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Last edited 01 Sep 2020
Wood and insulation
Insulation can be applied to roofs, walls and floors. When installed correctly it creates a cosy environment and saves on energy bills. However, for insulation to do the best job it can, it needs to work well in relation to other systems in the building fabric such as ventilation and air tightness. If all of these areas are considered during the design stage it can make for a much healthier home.
 Wood fibre insulation
Wood fibre insulation is natural and natural fibre insulation has been used for thousands of years. Wood fibre is made from tiny cellulose microfibres held together with a lignin resin, a natural resin that is part of the tree.
The benefit of this is that wood fibre allows moisture movement, which is essential for the building fabric. Combined with good ventilation and air tightness systems, vapour can transfer through the building fabric allowing for breathability. In this way, moisture levels can be maintained at the optimum level and the build-up of damp and mould is decreased.
There are many factors to consider when bringing all of these systems together. Humidity and moisture levels are ever changing and the materials chosen should respond and work together to achieve the best results. This needs to be analysed at the design stage to ensure the systems will work.
 How wood fibre insulation works
Wood fibre insulation can be manufactured in the form of a board (either wet formed with no binder or dry formed with binder, but with no flame retardant chemicals used in either), or as flexible wood fibre. The latter is a thermally-bonded, non-woven product.
The different ways of manufacturing wood fibre insulation allow for varied densities, compressive strength, heat storage, and moisture movement. This means it can be used for a range of construction projects.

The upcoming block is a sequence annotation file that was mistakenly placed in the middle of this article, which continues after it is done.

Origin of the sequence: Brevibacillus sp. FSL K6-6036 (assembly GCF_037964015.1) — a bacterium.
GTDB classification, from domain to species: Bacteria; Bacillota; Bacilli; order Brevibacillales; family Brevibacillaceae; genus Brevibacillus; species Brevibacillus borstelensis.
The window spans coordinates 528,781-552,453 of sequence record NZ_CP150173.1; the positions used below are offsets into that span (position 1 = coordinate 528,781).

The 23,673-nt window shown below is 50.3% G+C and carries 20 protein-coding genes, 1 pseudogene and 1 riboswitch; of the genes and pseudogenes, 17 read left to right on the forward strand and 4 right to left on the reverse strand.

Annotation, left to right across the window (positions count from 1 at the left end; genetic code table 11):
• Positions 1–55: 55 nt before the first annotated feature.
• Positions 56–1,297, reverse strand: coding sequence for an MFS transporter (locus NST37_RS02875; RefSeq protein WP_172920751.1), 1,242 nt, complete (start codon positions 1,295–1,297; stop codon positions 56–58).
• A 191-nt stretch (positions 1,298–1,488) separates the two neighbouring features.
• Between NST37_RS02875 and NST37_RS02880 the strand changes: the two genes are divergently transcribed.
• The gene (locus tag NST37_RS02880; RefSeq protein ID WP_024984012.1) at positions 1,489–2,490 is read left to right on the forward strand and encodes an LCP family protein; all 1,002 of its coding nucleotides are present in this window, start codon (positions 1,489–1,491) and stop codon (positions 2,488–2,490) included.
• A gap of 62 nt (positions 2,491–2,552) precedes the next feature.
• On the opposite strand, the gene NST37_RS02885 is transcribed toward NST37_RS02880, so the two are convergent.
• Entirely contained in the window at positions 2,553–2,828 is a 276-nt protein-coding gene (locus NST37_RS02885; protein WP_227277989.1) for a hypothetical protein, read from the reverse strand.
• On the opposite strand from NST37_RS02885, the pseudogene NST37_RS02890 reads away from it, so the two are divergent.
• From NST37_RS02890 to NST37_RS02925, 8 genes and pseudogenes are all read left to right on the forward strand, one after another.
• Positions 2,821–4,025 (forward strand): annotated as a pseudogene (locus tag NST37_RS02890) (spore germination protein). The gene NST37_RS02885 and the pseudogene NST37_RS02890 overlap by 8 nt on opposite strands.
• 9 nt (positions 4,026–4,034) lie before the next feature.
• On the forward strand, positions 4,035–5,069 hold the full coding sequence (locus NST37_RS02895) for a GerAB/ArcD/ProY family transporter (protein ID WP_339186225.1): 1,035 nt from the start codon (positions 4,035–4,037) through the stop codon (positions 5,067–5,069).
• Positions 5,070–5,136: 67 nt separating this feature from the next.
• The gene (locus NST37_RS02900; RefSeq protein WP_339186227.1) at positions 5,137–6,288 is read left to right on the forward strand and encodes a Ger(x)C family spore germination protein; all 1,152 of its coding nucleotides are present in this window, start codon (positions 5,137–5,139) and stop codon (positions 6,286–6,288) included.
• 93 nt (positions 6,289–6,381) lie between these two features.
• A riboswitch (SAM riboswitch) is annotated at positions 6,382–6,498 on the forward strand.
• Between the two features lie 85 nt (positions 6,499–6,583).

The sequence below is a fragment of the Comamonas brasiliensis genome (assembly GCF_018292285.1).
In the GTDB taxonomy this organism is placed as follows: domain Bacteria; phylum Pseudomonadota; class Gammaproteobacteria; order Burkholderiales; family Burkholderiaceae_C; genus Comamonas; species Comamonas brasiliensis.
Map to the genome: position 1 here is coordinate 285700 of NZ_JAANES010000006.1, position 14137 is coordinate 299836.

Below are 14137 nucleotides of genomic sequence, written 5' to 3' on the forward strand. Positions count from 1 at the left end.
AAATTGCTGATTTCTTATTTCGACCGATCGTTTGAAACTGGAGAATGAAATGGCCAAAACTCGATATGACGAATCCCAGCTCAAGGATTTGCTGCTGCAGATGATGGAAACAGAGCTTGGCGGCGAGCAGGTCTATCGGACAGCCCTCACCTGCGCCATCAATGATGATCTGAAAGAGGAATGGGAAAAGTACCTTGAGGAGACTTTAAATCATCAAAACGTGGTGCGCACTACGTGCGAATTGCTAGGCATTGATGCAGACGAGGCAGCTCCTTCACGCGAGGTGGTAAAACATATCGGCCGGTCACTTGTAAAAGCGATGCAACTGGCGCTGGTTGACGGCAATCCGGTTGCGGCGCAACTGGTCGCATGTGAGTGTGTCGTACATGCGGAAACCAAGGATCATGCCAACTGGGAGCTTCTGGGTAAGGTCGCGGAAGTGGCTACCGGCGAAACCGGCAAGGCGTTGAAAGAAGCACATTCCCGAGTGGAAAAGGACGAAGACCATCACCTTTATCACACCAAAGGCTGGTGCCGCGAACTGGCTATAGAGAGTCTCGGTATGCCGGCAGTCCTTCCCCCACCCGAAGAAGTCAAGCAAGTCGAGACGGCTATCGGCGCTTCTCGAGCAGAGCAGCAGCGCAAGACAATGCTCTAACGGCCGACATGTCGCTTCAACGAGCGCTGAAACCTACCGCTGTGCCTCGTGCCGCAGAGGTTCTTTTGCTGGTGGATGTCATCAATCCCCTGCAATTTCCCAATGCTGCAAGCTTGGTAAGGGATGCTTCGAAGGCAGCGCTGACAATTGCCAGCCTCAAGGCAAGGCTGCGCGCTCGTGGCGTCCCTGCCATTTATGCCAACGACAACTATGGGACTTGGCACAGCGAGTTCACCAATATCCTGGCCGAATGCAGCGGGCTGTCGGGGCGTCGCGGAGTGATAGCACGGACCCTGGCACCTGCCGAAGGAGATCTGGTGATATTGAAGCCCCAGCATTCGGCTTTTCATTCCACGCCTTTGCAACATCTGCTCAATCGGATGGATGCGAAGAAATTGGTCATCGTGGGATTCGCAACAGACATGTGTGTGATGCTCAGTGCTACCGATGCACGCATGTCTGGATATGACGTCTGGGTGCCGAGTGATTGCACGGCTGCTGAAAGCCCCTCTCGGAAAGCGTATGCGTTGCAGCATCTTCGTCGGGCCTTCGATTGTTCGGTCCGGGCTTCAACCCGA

Wood fibre insulation works well with timber frame buildings. The way the insulation can be fitted around the openings in the frame can achieve very low thermal conductivity values, in comparison with some other construction products, which can result in an 80% reduction in heat loss.
 The health benefits of wood fibre insulation
Indoor air quality is high on the health agenda, and even though most people spend 90% of their time indoors, internal environments aren’t always the healthiest. Volatile organic compounds (VOCs) are in the air that we breathe and when indoors the level is often two to three times higher. VOCs are commonly released from paints and varnishes, adhesives, wood products, cleaning products, furniture and insulation.
Formaldehyde is a naturally occurring VOC and is made by the human body. It’s used to form other chemicals and is found in many of the products listed above. Though all species of wood contain and emit some formaldehyde, over-exposure can be harmful to humans.
Having a well-ventilated building with breathable insulation that manages temperature, humidity and pollution levels makes a significant difference and helps to manage the impact of this harmful gas. Wood fibre insulation is ideal as part of a system to improve overall indoor air quality and make a home healthier.
 Other qualities of wood fibre insulation
Wood fibre insulation’s thermal properties are impressive. The high density means heat is stored during warmer periods and released during colder periods as the external walls cool, hence lower energy bills.
It also has great acoustic qualities as wood fibre insulation absorbs sound and so makes for a quieter living space. It also has naturally fire-resistant properties and can withstand high temperatures.
 Examples of buildings with wood fibre insulation
Passivhaus homes in Norfolk were built using 100 mm wood fibre insulation boards which were installed externally over a 195 mm deep insulated timber frame. This minimised thermal bridging on the floor junctions and around the windows, improving the C-value and the overall U-value.
Proving wood fibre insulation isn’t just for new-builds with perfectly smooth walls, a draughty Victorian terrace underwent a complete refurbishment and has benefited from an 88% reduction in heating bills. Rigid wood fibre board was used on the front and flexible wood fibre wool on the rear of the board. This combination moulded itself to the shape of the uneven wall surface so there was no need to render it flat first.
Wood fibre insulation works for more than just homes and helped to transform the Edinburgh Centre for Carbon Innovation, an 18th-century building. A cross laminated timber frame and floor panel system was used with a combination of flexible wood fibre batts and rigid fibreboard with an internal OSB airtight layer. This enabled an historic building to be restored rather than demolished.
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